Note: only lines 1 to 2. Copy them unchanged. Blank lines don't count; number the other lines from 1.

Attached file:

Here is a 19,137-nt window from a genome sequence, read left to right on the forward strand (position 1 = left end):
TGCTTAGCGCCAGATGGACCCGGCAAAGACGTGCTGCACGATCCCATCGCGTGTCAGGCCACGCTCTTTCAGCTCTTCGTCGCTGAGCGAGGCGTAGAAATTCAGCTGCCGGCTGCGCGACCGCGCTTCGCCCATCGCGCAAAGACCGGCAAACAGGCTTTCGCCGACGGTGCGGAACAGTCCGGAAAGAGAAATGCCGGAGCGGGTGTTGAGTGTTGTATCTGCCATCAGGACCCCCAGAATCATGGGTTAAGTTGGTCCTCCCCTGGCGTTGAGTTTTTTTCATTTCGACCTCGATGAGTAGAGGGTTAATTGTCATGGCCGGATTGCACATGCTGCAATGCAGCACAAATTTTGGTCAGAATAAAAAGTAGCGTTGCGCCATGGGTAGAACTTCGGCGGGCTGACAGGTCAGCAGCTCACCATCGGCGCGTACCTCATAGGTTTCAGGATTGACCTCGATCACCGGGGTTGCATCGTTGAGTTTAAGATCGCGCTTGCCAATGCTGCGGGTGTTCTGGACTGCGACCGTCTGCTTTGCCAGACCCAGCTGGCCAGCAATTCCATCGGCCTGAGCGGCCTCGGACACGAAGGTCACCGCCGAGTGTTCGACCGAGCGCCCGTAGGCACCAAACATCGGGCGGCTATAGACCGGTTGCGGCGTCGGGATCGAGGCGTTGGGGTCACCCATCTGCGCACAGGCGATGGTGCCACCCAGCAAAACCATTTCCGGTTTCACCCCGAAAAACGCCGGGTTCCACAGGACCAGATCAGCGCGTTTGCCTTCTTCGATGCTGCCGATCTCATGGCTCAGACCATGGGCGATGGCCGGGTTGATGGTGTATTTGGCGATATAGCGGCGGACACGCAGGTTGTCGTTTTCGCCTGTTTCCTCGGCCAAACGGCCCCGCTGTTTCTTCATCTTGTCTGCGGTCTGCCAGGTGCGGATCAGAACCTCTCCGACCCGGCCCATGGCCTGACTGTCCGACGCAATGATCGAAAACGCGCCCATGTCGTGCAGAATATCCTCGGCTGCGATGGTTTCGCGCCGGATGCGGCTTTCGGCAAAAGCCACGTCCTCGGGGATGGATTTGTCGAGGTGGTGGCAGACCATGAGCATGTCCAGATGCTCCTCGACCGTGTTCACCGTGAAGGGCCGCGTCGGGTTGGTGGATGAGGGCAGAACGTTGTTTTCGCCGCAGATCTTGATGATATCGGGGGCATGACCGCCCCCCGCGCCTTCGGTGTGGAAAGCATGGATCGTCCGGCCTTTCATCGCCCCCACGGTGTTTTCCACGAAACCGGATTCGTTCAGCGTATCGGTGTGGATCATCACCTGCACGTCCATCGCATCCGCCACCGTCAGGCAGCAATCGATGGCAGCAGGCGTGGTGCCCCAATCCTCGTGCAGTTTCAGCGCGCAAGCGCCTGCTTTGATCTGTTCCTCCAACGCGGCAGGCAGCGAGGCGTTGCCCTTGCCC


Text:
Here is a 19,137-nt window from a genome sequence, read left to right on the forward strand (position 1 = left end):
TGCTTAGCGCCAGATGGACCCGGCAAAGACGTGCTGCACGATCCCATCGCGTGTCAGGCCACGCTCTTTCAGCTCTTCGTCGCTGAGCGAGGCGTAGAAATTCAGCTGCCGGCTGCGCGACCGCGCTTCGCCCATCGCGCAAAGACCGGCAAACAGGCTTTCGCCGACGGTGCGGAACAGTCCGGAAAGAGAAATGCCGGAGCGGGTGTTGAGTGTTGTATCTGCCATCAGGACCCCCAGAATCATGGGTTAAGTTGGTCCTCCCCTGGCGTTGAGTTTTTTTCATTTCGACCTCGATGAGTAGAGGGTTAATTGTCATGGCCGGATTGCACATGCTGCAATGCAGCACAAATTTTGGTCAGAATAAAAAGTAGCGTTGCGCCATGGGTAGAACTTCGGCGGGCTGACAGGTCAGCAGCTCACCATCGGCGCGTACCTCATAGGTTTCAGGATTGACCTCGATCACCGGGGTTGCATCGTTGAGTTTAAGATCGCGCTTGCCAATGCTGCGGGTGTTCTGGACTGCGACCGTCTGCTTTGCCAGACCCAGCTGGCCAGCAATTCCATCGGCCTGAGCGGCCTCGGACACGAAGGTCACCGCCGAGTGTTCGACCGAGCGCCCGTAGGCACCAAACATCGGGCGGCTATAGACCGGTTGCGGCGTCGGGATCGAGGCGTTGGGGTCACCCATCTGCGCACAGGCGATGGTGCCACCCAGCAAAACCATTTCCGGTTTCACCCCGAAAAACGCCGGGTTCCACAGGACCAGATCAGCGCGTTTGCCTTCTTCGATGCTGCCGATCTCATGGCTCAGACCATGGGCGATGGCCGGGTTGATGGTGTATTTGGCGATATAGCGGCGGACACGCAGGTTGTCGTTTTCGCCTGTTTCCTCGGCCAAACGGCCCCGCTGTTTCTTCATCTTGTCTGCGGTCTGCCAGGTGCGGATCAGAACCTCTCCGACCCGGCCCATGGCCTGACTGTCCGACGCAATGATCGAAAACGCGCCCATGTCGTGCAGAATATCCTCGGCTGCGATGGTTTCGCGCCGGATGCGGCTTTCGGCAAAAGCCACGTCCTCGGGGATGGATTTGTCGAGGTGGTGGCAGACCATGAGCATGTCCAGATGCTCCTCGACCGTGTTCACCGTGAAGGGCCGCGTCGGGTTGGTGGATGAGGGCAGAACGTTGTTTTCGCCGCAGATCTTGATGATATCGGGGGCATGACCGCCCCCCGCGCCTTCGGTGTGGAAAGCATGGATCGTCCGGCCTTTCATCGCCCCCACGGTGTTTTCCACGAAACCGGATTCGTTCAGCGTATCGGTGTGGATCATCACCTGCACGTCCATCGCATCCGCCACCGTCAGGCAGCAATCGATGGCAGCAGGCGTGGTGCCCCAATCCTCGTGCAGTTTCAGCGCGCAAGCGCCTGCTTTGATCTGTTCCTCCAACGCGGCAGGCAGCGAGGCGTTGCCCTTGCCC